Is Your Website Dementia Friendly?
Use Of Content
From the first pages your website needs to have clear objectives and reason.
Printable versions of necessary pages are always useful. Key examples would include menus or directions. Not only is this useful for dementia friendly website design but it’s good practice generally. People in general are more likely to keep you in mind if they have something to take away with them.
If your site is directly aimed for people with dementia then keep the writing this way. Don’t write for people who are caring for your audience unless you are specifically creating a section around “caring for someone with dementia”. Not only can it leave your reader feeling isolated but it doesn’t help with the stereotypes of people living with dementia being helpless.
- Use simple English, why over complicate your language?
- Keep it obvious. Always be reiterating the main goal and avoid generic language. For example the page title “About” may become “About Our Organisation”.
- Keep information printable, these can be separate pages but make sure this is clear.
- Content must be clear and easy to find within each page.
Keep a simple navigation menu visible at all times. People generally are reassured when the know how to get back to the homepage and when dementia is involved it helps if a breadcrumb/route trail is left aswell.
Tablets are becoming more and more common with the older generations and your website must be able to adapt for this. These days most households will have an iPad or and equivalent. This being said can your website adapt for a portrait screen? Not only is it a feature that demonstrates a modern organisation but for some a landscape display is much preferred.
Make your content easily shared. People are always part of a community whether it be online or offline and you need people to share their findings. “Print page” buttons and “Share on Facebook” links are a great way to start. Why not have links to pre-existing communities? It’s similar to having a Facebook group of your customers but instead it shows your connection to your audience/market in a neutral ground.
- Keep the route navigation (breadcrumbs) clearly visible.
- Make hyperlinks extra clear.
- Keep mobile menus for phones only, hiding them in a “show/hide menu” button (hamburger icon) on tablets and PC’s is never good practice.
- Make social media links clear to help boost your sites visibility and show your connection with online communities.
- Clear subtitles within pages boost the navigation within individual pages and make for a far easier reading experience.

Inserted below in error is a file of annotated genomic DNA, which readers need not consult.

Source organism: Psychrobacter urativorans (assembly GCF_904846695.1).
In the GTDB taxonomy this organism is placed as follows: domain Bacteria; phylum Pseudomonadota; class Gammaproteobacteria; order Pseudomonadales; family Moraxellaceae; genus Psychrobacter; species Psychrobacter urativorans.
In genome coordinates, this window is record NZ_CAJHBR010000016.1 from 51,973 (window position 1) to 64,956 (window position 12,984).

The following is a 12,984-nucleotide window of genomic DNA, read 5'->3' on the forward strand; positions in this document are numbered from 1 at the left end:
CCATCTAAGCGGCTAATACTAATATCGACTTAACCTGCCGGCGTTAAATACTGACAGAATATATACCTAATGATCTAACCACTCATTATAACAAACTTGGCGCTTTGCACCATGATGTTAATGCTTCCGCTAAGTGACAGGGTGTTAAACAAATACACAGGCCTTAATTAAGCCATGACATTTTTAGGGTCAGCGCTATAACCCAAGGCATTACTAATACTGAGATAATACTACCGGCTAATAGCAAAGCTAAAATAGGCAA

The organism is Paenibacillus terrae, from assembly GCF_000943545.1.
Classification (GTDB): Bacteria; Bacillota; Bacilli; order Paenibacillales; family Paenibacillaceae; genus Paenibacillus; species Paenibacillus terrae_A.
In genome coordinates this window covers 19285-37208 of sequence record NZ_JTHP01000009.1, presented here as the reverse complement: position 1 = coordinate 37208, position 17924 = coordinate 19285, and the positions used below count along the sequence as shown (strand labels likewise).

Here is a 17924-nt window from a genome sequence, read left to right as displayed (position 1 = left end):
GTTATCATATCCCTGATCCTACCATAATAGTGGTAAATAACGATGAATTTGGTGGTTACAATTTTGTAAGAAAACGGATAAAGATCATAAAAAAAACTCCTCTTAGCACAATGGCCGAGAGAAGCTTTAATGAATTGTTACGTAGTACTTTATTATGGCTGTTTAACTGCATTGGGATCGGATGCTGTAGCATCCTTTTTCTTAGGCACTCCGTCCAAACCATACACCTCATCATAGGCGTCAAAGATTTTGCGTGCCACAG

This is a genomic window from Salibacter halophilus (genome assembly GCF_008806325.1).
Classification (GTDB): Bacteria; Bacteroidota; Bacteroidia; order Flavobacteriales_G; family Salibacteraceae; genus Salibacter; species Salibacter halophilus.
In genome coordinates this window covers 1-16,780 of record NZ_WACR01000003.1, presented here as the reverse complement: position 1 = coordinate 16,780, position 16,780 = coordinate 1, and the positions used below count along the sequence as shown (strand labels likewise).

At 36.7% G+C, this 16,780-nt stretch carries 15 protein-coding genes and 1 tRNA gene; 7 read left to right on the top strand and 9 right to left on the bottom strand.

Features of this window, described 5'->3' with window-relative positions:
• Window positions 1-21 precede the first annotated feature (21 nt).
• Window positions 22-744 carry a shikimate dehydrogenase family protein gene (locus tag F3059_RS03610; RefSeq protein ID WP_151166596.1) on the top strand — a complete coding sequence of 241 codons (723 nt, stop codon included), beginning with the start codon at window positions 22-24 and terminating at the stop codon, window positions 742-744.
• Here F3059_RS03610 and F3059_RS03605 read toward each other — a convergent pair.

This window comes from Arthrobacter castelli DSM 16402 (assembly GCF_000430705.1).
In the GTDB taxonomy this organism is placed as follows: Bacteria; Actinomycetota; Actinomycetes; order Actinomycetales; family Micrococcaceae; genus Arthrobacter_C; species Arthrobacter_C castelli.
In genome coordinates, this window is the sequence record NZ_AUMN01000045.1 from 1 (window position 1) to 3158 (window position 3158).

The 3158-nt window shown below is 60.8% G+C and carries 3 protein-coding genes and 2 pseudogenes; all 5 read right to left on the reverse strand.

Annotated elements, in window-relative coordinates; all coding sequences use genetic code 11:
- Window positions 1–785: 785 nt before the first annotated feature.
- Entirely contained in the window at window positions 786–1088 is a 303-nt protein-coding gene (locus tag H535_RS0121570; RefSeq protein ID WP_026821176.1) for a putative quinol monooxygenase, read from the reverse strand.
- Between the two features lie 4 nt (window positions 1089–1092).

Fonts & Language
Though often seen as plain and simple – sans serifs are widely seen as the best for displaying online content. The minimal format means that regardless of the font size they are clearly visible to those with dementia and a lot less likely to be misread.
Keep your wording simple and try to avoid abbreviations, acronyms and even subtle pop culture references. Even references to previous sentences/ paragraphs must be clearly understandable without the need of backtracking.
- Don’t abbreviate, use acronyms or make unclear references.
- Use clear fonts that will easily adapt to different type sizes and devices.
Use a clear sans serif font and stick to it, (changes in font can be misleading).
Images increase the chances of your article being shared and help break up large amounts of text, however they can be highly distracting for those with dementia. We find the best results come from the use of really obvious images, close ups and nothing too busy. The last kind of image you would want use would be that of a busy town centre with lots of different faces. In fact it’s wise to steer clear of pictures of people unless absolutely necessary, for example an article directly about someone. In which case the image should be clearly labelled, don’t take for granted that the article should make it clear who the image is of – it may not be so be clear.
- Nothing too busy, nothing that can distract or confuse
- Images must be highly relevant to the article.
- Only use pictures of people when absolutely necessary and clearly caption who they are and their relevance to the article.
Finally – Keep it grounded!
The last thing anyone wants to do is over work the situation and make their site come across offensive. No-ones website is going to be absolutely perfect for everybody’s needs, it’s just not practical. However be friendly and show where your good intentions lie. Why not even add a section for people who suffer with dementia to give their suggestions? Their feedback could prove essential.